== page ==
USA Politics First Look

Trump selects personal physician Ronny Jackson to head Veteran Affairs

The Navy doctor Ronny Jackson has treated the last three presidents and is now taking on a new responsibility: leading the Department of Veteran Affairs. White House insiders say the promotion was born out of the president's strong trust of Dr. Jackson. 

President Trump shakes hands with White House physician Ronny Jackson on Jan. 12, 2018, in Bethesda, Md. In January, Dr. Jackson rose to media attention when he announced that Mr. Trump was in excellent health – challenging concerns the president was unfit to hold office.
Carolyn Kaster/AP/File
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  • Jill Colvin
    Associated Press

Ronny Jackson passed his screen test with President Trump before casting even began.

Dr. Jackson, the president's personal physician and surprise choice to lead the massive Department of Veterans Affairs, stood before the White House press corps in January to announce the results of the president's first physical in a performance that showed he was quick-witted, hard to throw off-kilter, and unfailingly complimentary of Mr. Trump.

Marveling at the president's good health, Jackson opined, "It's just the way God made him."

Now, the Navy doctor who has been entrusted with the health of the last three presidents is poised for a promotion, tapped to replace David Shulkin at an agency that has been badly bruised by scandal. Trump's unexpected pick is the latest example of the president's reliance on familiar faces. And it shows Jackson has succeeded at arguably the most important measure in the Trump administration: winning the president's trust.

Trump, in a statement, called Jackson "highly trained and qualified" and said that, as a service member himself, Jackson "has seen firsthand the tremendous sacrifice our veterans make and has a deep appreciation for the debt our great country owes them."

Jackson's name was not among the roughly half-dozen candidates the White House was said to be actively reviewing in recent weeks. But Trump has formed a close bond with his doctor in the hours they've spent together at the White House and traveling on Air Force One.

Richard Tubb, the longest-serving White House physician and the person who trained Jackson, said in a letter read at Jackson's star-turning briefing that members of the White House medical team have been "figuratively Velcro-ed" to Trump since the day after his election and that "on January 20, 2017, Dr. Jackson became that Velcro."

Dr. Tubb explained that Jackson's office is "one of only a very few in the White House Residence proper," located directly across the hall from the president's private elevator.

Trump has told aides and outside advisers that he is fond of Jackson personally, according to a person familiar with the president's thinking but not authorized to discuss private conversations.

The president was also impressed with Jackson's performance at the podium in January, telling aides that he liked Jackson's smooth turn before the cameras and ability to field reporters' questions as he offered a glowing report on the president's physical and mental well-being.

During the briefing, Jackson spent nearly an hour exhausting reporters' questions, extoling the president's "incredible genes" and joking that if only Trump had eaten a healthier diet over the last 20 years, "he might live to be 200 years old."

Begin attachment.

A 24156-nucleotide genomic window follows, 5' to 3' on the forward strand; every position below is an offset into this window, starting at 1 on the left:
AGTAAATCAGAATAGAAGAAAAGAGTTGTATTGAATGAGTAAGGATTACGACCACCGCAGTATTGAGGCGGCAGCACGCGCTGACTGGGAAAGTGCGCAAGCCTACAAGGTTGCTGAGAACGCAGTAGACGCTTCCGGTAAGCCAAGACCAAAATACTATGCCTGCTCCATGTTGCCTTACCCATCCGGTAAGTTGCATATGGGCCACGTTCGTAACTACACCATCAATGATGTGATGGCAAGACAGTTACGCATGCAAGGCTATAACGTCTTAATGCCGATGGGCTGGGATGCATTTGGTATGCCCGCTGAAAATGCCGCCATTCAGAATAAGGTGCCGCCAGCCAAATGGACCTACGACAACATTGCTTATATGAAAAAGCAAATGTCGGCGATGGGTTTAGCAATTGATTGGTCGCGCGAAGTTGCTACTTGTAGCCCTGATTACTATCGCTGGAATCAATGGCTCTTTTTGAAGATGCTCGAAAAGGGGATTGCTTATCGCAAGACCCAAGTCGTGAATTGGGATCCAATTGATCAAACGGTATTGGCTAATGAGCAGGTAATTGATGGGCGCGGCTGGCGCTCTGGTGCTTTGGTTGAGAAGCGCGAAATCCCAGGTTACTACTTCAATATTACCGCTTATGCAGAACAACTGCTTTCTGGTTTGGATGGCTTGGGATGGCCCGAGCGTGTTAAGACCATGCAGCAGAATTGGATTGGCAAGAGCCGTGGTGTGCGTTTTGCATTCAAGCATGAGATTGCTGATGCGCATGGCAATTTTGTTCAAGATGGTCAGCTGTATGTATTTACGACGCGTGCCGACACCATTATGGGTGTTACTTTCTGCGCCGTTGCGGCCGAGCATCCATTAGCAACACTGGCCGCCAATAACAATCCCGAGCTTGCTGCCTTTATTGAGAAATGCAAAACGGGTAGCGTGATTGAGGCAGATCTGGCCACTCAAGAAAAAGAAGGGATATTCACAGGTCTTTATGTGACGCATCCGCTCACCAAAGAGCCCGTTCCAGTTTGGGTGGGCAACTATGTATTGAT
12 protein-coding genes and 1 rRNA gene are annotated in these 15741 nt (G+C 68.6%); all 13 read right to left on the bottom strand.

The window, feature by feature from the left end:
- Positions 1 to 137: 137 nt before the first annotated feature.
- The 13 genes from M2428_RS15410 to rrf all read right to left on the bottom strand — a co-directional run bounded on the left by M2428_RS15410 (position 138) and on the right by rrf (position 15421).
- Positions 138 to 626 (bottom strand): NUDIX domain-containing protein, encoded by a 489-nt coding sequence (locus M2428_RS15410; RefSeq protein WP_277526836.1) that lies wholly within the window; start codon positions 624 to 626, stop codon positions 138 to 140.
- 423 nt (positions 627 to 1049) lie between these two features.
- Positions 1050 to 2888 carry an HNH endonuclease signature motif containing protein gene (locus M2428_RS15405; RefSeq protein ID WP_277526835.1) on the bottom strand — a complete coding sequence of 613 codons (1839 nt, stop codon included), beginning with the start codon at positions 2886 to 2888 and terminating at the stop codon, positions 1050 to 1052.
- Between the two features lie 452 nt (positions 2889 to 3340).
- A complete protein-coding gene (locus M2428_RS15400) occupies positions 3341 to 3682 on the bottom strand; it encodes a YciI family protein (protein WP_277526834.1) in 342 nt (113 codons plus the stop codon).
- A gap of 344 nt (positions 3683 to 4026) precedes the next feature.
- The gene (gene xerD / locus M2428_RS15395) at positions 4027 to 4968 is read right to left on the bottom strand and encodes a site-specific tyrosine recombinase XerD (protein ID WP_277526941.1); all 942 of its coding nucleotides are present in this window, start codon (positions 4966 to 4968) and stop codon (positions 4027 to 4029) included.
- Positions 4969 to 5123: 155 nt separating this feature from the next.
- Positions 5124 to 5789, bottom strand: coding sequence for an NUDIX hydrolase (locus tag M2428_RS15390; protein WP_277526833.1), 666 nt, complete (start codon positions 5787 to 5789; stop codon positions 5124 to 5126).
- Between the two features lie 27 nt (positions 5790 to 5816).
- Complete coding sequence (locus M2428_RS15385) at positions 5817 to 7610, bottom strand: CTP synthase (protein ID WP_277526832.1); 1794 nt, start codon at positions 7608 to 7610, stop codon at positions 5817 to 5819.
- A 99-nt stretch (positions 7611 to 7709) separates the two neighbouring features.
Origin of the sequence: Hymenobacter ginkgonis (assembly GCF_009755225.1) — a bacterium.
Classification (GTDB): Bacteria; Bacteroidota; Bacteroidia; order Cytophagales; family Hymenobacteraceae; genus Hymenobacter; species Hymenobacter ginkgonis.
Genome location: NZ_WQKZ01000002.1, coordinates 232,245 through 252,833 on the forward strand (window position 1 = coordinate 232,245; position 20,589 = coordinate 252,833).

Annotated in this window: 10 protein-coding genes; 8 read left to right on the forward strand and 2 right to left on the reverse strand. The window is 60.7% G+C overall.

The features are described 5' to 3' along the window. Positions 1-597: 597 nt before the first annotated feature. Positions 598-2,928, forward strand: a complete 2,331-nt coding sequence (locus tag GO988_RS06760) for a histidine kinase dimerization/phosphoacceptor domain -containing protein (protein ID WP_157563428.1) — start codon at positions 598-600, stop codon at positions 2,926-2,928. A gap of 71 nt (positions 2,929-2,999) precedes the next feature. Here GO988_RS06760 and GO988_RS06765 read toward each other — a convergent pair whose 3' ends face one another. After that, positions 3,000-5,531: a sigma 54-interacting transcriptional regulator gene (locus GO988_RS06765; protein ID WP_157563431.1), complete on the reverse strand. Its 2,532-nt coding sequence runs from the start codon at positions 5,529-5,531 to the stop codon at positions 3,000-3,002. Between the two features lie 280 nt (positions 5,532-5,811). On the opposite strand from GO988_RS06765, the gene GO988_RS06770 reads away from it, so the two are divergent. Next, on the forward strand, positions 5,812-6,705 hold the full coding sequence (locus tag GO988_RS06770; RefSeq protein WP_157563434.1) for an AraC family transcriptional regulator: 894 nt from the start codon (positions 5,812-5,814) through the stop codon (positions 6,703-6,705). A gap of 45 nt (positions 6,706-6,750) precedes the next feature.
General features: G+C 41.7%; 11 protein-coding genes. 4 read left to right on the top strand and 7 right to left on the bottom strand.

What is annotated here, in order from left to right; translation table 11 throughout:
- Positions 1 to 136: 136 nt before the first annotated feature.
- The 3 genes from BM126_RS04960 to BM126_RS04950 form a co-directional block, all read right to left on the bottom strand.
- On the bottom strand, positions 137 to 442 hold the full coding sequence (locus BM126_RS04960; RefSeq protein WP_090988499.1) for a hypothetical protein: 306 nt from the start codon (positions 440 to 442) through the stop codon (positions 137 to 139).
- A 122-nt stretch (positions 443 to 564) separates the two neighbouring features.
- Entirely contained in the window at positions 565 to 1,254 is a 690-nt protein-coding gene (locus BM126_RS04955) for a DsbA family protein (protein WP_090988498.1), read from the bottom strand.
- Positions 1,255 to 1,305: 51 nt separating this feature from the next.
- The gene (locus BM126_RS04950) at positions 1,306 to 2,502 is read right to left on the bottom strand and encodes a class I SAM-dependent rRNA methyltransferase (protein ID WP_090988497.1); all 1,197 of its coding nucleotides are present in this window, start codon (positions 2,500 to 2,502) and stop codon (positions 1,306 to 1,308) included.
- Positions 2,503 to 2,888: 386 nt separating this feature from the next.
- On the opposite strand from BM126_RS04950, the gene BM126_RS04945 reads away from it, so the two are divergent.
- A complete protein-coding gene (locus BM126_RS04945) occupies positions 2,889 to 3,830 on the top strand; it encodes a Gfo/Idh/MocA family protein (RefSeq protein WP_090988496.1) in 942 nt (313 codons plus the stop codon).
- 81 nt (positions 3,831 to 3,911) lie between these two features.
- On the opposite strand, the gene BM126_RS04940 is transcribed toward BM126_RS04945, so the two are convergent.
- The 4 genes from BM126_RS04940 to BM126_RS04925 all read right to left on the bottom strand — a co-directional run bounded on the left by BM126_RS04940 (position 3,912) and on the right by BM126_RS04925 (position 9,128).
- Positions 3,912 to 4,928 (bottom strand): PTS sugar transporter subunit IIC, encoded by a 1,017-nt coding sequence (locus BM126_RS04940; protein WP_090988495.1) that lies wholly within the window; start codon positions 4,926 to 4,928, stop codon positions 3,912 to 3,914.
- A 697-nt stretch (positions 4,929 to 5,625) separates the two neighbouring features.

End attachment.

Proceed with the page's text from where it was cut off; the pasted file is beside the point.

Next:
And he achieved a more consequential, if less noticed, goal: effectively stamping out questions that had been brewing about the president's mental fitness.

A White House official said Dr. Shulkin himself had recommended Jackson for an undersecretary position at the VA last fall, and Trump ultimately decided he was more comfortable with Jackson than with other top candidates. The official was not authorized to discuss personnel matters and spoke on condition of anonymity.

A native of Levelland, Texas, Jackson graduated from Texas A&M with a degree in marine biology and went on to attend medical school at the University of Texas Medical Branch, graduating in 1995.

From there, he headed to the Navy, where he attended the Navy's Undersea Medical Officer Program and served in a number of roles, including diving safety officer at the Naval Safety Center in Norfolk, Va. In 2005, he joined the 2nd Marines, Combat Logistics Regiment 25, and deployed in support of Operation Iraqi Freedom as the emergency medicine physician in charge of resuscitative medicine for a Surgical Shock Trauma Platoon, according to the White House.

Ned Price, a National Security Council spokesman under President Barack Obama who was served by Jackson, described the doctor as "the guy you always want to be around" because he's affable and funny. But Mr. Price added that it was difficult to believe the nomination was unrelated to the "glowing assessment" of Trump's health that the doctor had provided.

On Capitol Hill, Jackson's selection was praised by Sen. Lindsey Graham (R) or South Carolina.

"If there ever was a home run pick, Adm. Jackson fits the bill – combat surgeon, career military officer who loves his country and will provide the highest quality health care and services to our wonderful veterans," he said.

But a major veterans' organization worried about whether Jackson had the experience to run the huge department.

"The administration needs to be ready to prove that he's qualified to run such a massive agency, a $200 billion bureaucracy," said Joe Chenelly, the national executive director of AMVETS.

This story was reported by The Associated Press.

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